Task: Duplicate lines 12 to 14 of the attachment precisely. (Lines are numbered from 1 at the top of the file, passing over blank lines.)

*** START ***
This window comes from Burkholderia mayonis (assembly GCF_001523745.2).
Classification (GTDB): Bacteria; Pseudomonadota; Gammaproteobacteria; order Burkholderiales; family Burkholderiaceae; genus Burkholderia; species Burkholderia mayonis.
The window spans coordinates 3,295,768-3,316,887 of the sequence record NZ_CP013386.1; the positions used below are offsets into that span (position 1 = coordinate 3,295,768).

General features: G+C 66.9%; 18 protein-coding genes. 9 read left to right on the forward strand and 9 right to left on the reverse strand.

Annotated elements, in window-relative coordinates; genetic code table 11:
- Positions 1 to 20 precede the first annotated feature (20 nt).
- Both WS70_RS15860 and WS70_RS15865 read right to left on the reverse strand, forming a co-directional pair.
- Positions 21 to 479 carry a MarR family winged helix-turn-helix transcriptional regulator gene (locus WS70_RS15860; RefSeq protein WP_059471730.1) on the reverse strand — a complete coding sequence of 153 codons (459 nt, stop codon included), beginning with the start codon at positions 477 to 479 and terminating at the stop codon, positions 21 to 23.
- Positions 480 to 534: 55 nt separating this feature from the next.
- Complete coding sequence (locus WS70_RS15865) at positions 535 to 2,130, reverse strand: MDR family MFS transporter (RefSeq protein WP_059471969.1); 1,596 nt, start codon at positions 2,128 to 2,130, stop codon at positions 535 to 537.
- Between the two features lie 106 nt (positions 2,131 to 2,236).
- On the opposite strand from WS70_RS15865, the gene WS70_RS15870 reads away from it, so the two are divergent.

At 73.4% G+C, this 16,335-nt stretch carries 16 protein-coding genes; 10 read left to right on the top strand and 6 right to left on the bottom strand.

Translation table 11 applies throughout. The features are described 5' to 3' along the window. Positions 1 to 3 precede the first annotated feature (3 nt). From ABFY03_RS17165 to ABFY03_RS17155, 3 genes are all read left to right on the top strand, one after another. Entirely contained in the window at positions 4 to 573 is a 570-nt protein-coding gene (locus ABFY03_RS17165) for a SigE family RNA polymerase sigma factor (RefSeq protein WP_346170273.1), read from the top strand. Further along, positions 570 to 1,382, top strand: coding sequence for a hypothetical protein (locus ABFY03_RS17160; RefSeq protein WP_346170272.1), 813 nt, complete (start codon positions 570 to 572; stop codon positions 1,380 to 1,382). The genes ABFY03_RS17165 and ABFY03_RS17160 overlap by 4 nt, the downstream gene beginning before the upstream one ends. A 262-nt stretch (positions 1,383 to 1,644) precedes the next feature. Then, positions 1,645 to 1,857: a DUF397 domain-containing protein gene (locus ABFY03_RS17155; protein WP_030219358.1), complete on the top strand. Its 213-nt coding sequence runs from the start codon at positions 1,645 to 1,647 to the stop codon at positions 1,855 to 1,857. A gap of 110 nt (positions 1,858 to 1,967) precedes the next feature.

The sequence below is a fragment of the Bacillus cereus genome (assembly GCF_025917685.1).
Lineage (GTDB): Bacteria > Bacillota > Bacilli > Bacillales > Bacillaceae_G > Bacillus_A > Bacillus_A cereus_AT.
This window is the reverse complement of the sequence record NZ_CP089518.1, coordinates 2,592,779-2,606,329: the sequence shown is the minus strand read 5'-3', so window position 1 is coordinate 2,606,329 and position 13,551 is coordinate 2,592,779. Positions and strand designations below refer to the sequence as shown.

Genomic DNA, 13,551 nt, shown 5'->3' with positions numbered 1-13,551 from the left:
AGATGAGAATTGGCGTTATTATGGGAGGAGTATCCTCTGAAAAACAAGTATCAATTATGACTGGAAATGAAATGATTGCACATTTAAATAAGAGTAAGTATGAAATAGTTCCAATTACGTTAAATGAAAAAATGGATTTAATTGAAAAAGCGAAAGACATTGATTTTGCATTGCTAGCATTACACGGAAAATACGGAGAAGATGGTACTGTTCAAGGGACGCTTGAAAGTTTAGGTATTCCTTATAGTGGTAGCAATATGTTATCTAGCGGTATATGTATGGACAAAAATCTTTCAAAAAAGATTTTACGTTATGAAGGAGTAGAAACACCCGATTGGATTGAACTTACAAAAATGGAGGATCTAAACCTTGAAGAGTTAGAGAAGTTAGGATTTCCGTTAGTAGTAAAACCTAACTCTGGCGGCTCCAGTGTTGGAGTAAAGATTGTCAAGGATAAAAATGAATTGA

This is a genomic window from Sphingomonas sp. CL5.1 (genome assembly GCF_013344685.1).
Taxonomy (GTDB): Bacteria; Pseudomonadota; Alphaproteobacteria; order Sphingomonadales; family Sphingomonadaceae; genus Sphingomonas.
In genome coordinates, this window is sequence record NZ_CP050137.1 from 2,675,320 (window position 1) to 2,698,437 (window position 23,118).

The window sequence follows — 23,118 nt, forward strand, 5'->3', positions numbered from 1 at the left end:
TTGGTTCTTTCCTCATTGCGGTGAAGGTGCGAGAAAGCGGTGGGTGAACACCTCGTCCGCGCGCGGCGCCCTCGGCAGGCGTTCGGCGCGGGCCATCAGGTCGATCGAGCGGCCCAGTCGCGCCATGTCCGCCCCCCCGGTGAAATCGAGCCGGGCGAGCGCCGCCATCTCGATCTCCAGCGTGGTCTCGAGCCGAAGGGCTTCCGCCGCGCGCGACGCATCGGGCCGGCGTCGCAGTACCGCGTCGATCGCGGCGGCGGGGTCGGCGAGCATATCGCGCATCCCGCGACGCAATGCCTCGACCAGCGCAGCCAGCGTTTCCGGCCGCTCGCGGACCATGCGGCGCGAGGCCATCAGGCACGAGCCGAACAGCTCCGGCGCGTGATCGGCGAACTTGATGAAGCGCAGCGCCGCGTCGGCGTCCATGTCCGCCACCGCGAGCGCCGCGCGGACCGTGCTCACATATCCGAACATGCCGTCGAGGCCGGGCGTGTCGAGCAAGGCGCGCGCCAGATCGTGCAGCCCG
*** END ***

- On the opposite strand from WS70_RS15865, the gene WS70_RS15870 reads away from it, so the two are divergent.

At 73.4% G+C, this 16,335-nt stretch carries 16 protein-coding genes; 10 read left to right on the top strand and 6 right to left on the bottom strand.

Translation table 11 applies throughout. The features are described 5' to 3' along the window. Positions 1 to 3 precede the first annotated feature (3 nt). From ABFY03_RS17165 to ABFY03_RS17155, 3 genes are all read left to right on the top strand, one after another. Entirely contained in the window at positions 4 to 573 is a 570-nt protein-coding gene (locus ABFY03_RS17165) for a SigE family RNA polymerase sigma factor (RefSeq protein WP_346170273.1), read from the top strand. Further along, positions 570 to 1,382, top strand: coding sequence for a hypothetical protein (locus ABFY03_RS17160; RefSeq protein WP_346170272.1), 813 nt, complete (start codon positions 570 to 572; stop codon positions 1,380 to 1,382). The genes ABFY03_RS17165 and ABFY03_RS17160 overlap by 4 nt, the downstream gene beginning before the upstream one ends. A 262-nt stretch (positions 1,383 to 1,644) precedes the next feature. Then, positions 1,645 to 1,857: a DUF397 domain-containing protein gene (locus ABFY03_RS17155; protein WP_030219358.1), complete on the top strand. Its 213-nt coding sequence runs from the start codon at positions 1,645 to 1,647 to the stop codon at positions 1,855 to 1,857. A gap of 110 nt (positions 1,858 to 1,967) precedes the next feature.